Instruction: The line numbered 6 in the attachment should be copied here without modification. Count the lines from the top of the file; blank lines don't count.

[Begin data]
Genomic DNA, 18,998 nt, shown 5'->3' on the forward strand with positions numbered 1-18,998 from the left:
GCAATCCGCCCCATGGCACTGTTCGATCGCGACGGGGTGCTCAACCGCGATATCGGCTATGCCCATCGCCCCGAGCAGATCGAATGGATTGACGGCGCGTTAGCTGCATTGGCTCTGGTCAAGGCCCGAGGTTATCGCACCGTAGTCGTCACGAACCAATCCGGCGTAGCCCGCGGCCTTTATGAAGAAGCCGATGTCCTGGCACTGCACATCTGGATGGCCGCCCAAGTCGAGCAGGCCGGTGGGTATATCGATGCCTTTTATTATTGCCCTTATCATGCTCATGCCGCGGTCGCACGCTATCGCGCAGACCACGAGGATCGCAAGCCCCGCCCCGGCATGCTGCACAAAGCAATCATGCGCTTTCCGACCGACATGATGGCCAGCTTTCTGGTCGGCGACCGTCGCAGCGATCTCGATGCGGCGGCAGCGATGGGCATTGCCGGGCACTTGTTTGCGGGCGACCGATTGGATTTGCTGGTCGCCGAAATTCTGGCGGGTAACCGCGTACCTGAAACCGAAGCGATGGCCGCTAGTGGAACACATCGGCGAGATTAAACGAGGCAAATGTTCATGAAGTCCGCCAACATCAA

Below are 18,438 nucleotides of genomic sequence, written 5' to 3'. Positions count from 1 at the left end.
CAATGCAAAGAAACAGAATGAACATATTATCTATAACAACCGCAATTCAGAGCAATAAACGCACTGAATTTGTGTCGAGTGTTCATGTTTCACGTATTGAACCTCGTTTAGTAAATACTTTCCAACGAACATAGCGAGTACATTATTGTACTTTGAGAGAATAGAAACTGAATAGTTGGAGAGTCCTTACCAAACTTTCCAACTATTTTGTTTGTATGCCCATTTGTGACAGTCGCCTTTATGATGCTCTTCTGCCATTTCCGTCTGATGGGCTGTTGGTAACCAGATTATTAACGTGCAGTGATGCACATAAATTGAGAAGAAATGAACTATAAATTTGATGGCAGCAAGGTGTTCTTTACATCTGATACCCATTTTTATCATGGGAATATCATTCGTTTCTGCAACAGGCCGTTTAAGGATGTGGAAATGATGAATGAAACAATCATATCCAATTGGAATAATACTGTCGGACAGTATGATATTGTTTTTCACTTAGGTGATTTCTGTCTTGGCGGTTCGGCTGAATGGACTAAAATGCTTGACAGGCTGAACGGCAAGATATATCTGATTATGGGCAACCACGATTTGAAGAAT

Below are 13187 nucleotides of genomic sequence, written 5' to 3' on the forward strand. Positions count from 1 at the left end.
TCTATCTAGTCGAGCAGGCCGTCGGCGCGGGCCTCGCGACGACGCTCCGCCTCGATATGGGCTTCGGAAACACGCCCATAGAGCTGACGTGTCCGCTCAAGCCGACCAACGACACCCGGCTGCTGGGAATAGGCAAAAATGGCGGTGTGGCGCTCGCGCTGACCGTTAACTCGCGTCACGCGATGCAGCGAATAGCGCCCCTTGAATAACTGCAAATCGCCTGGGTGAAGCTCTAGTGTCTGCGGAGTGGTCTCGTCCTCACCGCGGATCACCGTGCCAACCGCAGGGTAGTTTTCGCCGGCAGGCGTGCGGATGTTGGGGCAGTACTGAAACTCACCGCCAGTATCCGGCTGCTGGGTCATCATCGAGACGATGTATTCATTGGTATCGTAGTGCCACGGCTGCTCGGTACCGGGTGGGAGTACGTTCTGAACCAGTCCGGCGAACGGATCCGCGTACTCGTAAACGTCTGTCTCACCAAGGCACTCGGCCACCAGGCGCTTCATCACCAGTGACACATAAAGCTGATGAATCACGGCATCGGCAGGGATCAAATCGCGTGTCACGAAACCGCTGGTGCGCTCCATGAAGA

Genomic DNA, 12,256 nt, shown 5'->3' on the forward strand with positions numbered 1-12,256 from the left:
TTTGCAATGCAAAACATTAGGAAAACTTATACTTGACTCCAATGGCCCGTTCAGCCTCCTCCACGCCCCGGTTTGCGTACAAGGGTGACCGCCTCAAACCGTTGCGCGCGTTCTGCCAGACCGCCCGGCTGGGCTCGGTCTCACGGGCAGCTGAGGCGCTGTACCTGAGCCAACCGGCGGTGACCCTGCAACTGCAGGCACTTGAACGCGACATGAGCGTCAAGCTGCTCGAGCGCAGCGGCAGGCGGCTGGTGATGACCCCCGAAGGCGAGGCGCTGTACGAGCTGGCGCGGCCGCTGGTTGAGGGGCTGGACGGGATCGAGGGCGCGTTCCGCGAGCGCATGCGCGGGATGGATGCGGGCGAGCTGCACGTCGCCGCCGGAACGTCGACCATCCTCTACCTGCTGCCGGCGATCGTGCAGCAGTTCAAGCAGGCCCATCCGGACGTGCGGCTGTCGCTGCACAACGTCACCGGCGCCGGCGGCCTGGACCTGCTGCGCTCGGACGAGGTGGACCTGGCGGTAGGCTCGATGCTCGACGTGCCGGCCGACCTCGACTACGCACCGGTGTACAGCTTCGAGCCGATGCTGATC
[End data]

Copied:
TCTATCTAGTCGAGCAGGCCGTCGGCGCGGGCCTCGCGACGACGCTCCGCCTCGATATGGGCTTCGGAAACACGCCCATAGAGCTGACGTGTCCGCTCAAGCCGACCAACGACACCCGGCTGCTGGGAATAGGCAAAAATGGCGGTGTGGCGCTCGCGCTGACCGTTAACTCGCGTCACGCGATGCAGCGAATAGCGCCCCTTGAATAACTGCAAATCGCCTGGGTGAAGCTCTAGTGTCTGCGGAGTGGTCTCGTCCTCACCGCGGATCACCGTGCCAACCGCAGGGTAGTTTTCGCCGGCAGGCGTGCGGATGTTGGGGCAGTACTGAAACTCACCGCCAGTATCCGGCTGCTGGGTCATCATCGAGACGATGTATTCATTGGTATCGTAGTGCCACGGCTGCTCGGTACCGGGTGGGAGTACGTTCTGAACCAGTCCGGCGAACGGATCCGCGTACTCGTAAACGTCTGTCTCACCAAGGCACTCGGCCACCAGGCGCTTCATCACCAGTGACACATAAAGCTGATGAATCACGGCATCGGCAGGGATCAAATCGCGTGTCACGAAACCGCTGGTGCGCTCCATGAAGA